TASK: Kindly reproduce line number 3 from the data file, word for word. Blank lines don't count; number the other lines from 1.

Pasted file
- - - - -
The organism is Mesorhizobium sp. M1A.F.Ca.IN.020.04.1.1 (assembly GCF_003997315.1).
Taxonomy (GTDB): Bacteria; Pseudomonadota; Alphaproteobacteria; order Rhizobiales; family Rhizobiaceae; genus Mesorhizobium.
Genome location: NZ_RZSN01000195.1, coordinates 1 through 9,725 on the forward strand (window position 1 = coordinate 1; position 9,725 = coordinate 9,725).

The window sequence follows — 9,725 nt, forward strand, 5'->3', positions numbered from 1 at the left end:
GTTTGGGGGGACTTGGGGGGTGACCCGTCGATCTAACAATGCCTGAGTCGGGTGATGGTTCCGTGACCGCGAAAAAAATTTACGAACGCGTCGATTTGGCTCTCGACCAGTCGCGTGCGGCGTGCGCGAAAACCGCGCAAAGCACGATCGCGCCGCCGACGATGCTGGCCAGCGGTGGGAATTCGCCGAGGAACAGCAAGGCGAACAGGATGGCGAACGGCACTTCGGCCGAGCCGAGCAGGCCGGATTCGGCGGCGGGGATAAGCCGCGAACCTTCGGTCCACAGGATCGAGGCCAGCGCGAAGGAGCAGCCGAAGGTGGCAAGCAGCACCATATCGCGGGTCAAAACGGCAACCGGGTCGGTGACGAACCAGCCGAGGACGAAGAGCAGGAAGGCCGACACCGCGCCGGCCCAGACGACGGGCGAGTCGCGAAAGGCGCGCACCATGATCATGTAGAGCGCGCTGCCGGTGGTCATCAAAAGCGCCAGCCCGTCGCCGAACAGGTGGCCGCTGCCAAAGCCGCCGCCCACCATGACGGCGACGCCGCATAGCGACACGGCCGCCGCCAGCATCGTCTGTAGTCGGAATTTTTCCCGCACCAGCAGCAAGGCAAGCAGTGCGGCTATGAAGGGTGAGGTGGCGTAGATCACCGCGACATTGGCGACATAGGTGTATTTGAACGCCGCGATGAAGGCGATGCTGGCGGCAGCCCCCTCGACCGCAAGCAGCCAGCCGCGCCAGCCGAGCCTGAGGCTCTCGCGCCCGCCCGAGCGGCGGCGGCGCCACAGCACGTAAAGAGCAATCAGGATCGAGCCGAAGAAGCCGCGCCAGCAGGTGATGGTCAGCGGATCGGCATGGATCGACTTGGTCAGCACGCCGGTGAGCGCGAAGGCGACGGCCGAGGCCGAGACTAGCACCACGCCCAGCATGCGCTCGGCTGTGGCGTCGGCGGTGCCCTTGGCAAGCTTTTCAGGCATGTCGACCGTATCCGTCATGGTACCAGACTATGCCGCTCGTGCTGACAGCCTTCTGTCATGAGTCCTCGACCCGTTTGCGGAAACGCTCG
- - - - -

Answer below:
Genome location: NZ_RZSN01000195.1, coordinates 1 through 9,725 on the forward strand (window position 1 = coordinate 1; position 9,725 = coordinate 9,725).